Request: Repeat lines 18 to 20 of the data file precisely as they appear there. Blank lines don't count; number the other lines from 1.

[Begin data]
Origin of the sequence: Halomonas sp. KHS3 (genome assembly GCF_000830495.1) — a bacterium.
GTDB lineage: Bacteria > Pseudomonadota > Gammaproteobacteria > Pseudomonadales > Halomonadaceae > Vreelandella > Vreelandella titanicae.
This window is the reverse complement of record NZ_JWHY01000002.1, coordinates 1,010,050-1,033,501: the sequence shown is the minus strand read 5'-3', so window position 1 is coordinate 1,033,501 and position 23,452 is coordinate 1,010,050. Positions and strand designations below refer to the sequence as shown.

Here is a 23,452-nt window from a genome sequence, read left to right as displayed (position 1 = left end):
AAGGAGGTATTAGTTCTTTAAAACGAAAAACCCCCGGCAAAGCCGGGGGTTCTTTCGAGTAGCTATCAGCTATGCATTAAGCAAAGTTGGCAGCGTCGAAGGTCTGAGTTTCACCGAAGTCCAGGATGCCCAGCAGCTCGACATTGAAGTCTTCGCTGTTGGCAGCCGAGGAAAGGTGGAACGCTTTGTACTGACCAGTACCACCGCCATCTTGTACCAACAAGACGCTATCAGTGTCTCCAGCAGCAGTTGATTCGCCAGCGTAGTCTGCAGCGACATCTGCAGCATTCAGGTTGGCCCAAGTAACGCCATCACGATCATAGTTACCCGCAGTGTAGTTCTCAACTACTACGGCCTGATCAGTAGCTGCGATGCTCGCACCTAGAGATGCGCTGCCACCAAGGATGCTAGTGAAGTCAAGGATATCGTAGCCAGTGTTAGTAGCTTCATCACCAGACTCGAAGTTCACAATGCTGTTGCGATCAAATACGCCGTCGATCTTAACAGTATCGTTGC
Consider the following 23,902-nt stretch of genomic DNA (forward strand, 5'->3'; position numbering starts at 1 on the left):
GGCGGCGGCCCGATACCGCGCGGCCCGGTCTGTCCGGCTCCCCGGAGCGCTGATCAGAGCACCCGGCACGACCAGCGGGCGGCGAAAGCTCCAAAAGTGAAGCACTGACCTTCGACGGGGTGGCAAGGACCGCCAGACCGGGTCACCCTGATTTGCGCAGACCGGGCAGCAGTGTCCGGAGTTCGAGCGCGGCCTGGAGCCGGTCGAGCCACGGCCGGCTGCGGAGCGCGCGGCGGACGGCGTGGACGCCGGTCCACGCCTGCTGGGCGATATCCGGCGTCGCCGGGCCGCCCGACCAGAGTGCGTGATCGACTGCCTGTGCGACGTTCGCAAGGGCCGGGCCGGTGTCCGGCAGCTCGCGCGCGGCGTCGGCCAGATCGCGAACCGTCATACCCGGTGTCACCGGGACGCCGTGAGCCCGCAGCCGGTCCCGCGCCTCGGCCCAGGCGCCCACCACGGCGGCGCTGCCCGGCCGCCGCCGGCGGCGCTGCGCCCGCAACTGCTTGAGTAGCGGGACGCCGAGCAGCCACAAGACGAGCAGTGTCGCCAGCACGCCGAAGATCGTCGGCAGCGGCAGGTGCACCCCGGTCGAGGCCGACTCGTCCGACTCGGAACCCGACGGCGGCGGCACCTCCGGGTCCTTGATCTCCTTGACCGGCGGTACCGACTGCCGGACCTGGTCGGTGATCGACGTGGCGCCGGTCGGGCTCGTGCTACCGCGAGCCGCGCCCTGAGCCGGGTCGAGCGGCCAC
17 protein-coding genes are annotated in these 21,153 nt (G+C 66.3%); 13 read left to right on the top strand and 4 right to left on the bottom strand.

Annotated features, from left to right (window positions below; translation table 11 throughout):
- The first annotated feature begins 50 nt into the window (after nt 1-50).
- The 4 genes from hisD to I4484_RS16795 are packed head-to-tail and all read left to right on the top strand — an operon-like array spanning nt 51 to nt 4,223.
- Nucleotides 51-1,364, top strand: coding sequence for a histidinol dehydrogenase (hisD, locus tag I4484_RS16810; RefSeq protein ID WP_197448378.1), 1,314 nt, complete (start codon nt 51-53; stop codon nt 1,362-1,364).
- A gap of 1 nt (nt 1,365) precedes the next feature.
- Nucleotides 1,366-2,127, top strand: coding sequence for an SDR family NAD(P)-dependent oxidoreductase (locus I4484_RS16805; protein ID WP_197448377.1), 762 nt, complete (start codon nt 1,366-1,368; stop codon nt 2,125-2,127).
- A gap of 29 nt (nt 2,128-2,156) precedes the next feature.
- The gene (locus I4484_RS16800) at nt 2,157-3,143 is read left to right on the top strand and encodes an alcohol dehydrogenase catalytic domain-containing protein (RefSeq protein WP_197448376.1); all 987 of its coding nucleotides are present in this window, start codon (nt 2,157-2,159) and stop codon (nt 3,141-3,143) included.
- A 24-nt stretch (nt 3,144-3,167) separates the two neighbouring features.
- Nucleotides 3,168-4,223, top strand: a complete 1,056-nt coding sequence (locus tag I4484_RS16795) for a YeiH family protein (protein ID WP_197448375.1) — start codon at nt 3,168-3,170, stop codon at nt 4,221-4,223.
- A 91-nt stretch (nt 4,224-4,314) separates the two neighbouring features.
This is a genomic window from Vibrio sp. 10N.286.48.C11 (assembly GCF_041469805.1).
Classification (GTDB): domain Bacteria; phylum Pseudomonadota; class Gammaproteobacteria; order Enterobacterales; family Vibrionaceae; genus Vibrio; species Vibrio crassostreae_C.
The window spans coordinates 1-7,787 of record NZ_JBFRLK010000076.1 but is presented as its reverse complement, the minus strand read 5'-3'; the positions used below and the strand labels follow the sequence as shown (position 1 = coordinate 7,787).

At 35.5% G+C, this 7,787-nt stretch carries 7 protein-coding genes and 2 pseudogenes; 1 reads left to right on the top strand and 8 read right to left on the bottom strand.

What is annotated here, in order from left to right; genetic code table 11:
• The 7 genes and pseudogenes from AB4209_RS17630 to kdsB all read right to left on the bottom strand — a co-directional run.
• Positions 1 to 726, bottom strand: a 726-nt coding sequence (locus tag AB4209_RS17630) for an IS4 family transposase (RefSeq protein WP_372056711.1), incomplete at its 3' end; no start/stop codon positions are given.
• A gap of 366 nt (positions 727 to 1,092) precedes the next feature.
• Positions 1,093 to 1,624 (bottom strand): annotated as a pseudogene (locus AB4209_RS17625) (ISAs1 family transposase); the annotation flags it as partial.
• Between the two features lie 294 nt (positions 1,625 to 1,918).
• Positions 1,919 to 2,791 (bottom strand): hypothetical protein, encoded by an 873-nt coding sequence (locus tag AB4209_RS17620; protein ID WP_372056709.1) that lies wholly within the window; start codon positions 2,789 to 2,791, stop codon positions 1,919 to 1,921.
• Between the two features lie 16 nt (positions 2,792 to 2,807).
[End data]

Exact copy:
- Nucleotides 3,168-4,223, top strand: a complete 1,056-nt coding sequence (locus tag I4484_RS16795) for a YeiH family protein (protein ID WP_197448375.1) — start codon at nt 3,168-3,170, stop codon at nt 4,221-4,223.
- A 91-nt stretch (nt 4,224-4,314) separates the two neighbouring features.
This is a genomic window from Vibrio sp. 10N.286.48.C11 (assembly GCF_041469805.1).